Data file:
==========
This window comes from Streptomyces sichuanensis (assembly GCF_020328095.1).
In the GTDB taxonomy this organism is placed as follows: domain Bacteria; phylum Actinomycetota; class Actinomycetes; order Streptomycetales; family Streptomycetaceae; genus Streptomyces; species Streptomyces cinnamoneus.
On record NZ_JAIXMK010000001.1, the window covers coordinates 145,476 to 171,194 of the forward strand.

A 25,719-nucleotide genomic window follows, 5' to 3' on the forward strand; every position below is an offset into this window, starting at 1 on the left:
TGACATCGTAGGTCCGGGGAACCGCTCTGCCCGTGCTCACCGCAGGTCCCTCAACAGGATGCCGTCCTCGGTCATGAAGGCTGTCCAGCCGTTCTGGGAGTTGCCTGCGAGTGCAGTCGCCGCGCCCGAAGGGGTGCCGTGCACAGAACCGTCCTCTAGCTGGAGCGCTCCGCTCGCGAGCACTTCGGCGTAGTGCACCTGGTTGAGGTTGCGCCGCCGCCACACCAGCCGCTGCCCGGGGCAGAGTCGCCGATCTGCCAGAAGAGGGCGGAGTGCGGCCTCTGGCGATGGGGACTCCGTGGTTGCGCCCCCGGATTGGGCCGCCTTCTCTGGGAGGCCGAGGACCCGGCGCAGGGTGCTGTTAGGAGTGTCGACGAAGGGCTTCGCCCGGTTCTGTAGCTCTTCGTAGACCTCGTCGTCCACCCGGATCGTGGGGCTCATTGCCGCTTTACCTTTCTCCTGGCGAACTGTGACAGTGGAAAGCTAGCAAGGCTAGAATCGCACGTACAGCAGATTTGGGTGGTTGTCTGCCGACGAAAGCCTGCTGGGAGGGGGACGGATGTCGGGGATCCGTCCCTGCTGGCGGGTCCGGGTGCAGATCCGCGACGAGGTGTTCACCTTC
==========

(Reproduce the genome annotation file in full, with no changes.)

This window comes from Streptomyces sichuanensis (assembly GCF_020328095.1).
In the GTDB taxonomy this organism is placed as follows: domain Bacteria; phylum Actinomycetota; class Actinomycetes; order Streptomycetales; family Streptomycetaceae; genus Streptomyces; species Streptomyces cinnamoneus.
On record NZ_JAIXMK010000001.1, the window covers coordinates 145,476 to 171,194 of the forward strand.

A 25,719-nucleotide genomic window follows, 5' to 3' on the forward strand; every position below is an offset into this window, starting at 1 on the left:
TGACATCGTAGGTCCGGGGAACCGCTCTGCCCGTGCTCACCGCAGGTCCCTCAACAGGATGCCGTCCTCGGTCATGAAGGCTGTCCAGCCGTTCTGGGAGTTGCCTGCGAGTGCAGTCGCCGCGCCCGAAGGGGTGCCGTGCACAGAACCGTCCTCTAGCTGGAGCGCTCCGCTCGCGAGCACTTCGGCGTAGTGCACCTGGTTGAGGTTGCGCCGCCGCCACACCAGCCGCTGCCCGGGGCAGAGTCGCCGATCTGCCAGAAGAGGGCGGAGTGCGGCCTCTGGCGATGGGGACTCCGTGGTTGCGCCCCCGGATTGGGCCGCCTTCTCTGGGAGGCCGAGGACCCGGCGCAGGGTGCTGTTAGGAGTGTCGACGAAGGGCTTCGCCCGGTTCTGTAGCTCTTCGTAGACCTCGTCGTCCACCCGGATCGTGGGGCTCATTGCCGCTTTACCTTTCTCCTGGCGAACTGTGACAGTGGAAAGCTAGCAAGGCTAGAATCGCACGTACAGCAGATTTGGGTGGTTGTCTGCCGACGAAAGCCTGCTGGGAGGGGGACGGATGTCGGGGATCCGTCCCTGCTGGCGGGTCCGGGTGCAGATCCGCGACGAGGTGTTCACCTTC